A major part of the consumer decision process – some say up to 90% of it – actually takes place in the subconscious part of the brain, aka System 1. Therefore, measuring the subconscious can increase predictive power, as these insights provide information on how different marketing content stimulates the brain, if it evokes emotions and how those emotions impact final behavior.

Which Methods Can be Used to Measure Framework

The most renowned scientists are the ones who come up with completely new theories, however a lot of scientific breakthrough also comes from the invention of new measurement tools that (dis)prove and help to further fine-tune those theories.

System_1_System_2_Thinking

Neuro-marketing techniques measure System 1 mechanisms via biological aspects of behavior – such as what kind of visual content naturally attracts the eye or what increases heart palpitation. Here are some of the techniques used:
Eye tracking: measuring eye gaze, i.e. eye positions and movement in order to determine where the person is looking;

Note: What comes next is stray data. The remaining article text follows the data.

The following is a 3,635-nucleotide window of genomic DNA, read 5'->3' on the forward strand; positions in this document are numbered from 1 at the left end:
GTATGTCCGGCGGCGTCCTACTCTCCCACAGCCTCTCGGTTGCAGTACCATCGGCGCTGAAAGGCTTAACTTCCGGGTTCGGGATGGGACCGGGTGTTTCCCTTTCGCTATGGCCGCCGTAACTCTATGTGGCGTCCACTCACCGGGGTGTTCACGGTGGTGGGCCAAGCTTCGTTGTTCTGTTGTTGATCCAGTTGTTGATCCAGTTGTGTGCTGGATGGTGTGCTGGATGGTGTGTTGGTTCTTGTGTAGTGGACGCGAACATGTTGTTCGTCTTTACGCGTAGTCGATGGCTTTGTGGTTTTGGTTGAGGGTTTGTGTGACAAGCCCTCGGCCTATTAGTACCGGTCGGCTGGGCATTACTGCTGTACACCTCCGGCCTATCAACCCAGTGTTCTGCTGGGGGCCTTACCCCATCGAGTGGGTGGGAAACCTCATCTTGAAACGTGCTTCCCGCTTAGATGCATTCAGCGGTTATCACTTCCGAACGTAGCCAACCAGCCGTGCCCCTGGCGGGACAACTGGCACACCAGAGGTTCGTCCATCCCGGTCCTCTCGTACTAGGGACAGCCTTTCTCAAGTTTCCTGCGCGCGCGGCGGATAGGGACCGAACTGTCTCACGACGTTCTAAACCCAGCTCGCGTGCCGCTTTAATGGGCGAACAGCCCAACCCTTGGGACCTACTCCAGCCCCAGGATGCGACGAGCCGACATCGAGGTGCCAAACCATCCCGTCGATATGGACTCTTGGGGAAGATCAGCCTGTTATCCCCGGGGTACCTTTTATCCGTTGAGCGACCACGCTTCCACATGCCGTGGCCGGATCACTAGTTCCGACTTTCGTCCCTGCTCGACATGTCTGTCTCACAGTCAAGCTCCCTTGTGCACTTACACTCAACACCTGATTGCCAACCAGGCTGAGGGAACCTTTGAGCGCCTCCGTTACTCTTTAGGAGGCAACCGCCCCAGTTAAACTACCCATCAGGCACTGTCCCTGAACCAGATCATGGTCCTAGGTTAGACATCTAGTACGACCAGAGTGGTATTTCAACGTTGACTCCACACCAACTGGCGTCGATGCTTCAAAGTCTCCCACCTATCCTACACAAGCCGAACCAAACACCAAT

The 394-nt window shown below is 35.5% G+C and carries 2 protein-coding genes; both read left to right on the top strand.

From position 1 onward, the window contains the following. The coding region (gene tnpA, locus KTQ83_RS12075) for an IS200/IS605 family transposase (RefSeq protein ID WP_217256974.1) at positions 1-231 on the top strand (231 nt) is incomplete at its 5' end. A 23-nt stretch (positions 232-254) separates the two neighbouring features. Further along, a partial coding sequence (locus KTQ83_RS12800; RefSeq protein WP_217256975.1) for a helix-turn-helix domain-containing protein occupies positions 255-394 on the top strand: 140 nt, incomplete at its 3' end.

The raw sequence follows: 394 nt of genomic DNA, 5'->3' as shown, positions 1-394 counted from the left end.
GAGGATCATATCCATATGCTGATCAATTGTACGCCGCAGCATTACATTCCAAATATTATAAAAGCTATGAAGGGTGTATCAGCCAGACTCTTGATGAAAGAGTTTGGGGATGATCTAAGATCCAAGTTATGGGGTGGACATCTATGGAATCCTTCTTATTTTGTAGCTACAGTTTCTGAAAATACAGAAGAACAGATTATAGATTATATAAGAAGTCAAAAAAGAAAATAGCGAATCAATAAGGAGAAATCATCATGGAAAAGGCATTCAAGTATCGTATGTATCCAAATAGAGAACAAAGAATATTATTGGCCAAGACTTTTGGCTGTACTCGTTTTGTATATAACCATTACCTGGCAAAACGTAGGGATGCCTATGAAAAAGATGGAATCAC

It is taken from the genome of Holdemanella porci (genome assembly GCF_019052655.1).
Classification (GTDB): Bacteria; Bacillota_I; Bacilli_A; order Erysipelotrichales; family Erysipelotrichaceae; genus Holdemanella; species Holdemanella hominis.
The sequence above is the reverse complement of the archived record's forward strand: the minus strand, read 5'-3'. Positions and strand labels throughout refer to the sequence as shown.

Facial coding: measuring emotions through naturalistic and spontaneous facial expressions;
• Brain-imaging techniques: functional magnetic resonance imaging (fMRI), magnetoencephalography (MEG), electroencephalography (EEG), positron emission tomography (PET), etc.;
Biometric reactions monitoring (heart rate, skin conductance), which depends on the level of emotional excitement.
Implicit Association Test (IAT): exposing the subconscious associations that respondents are not able, or not willing, to self-report;
Virtual shopping simulation: used to re-create actual shopping experiences;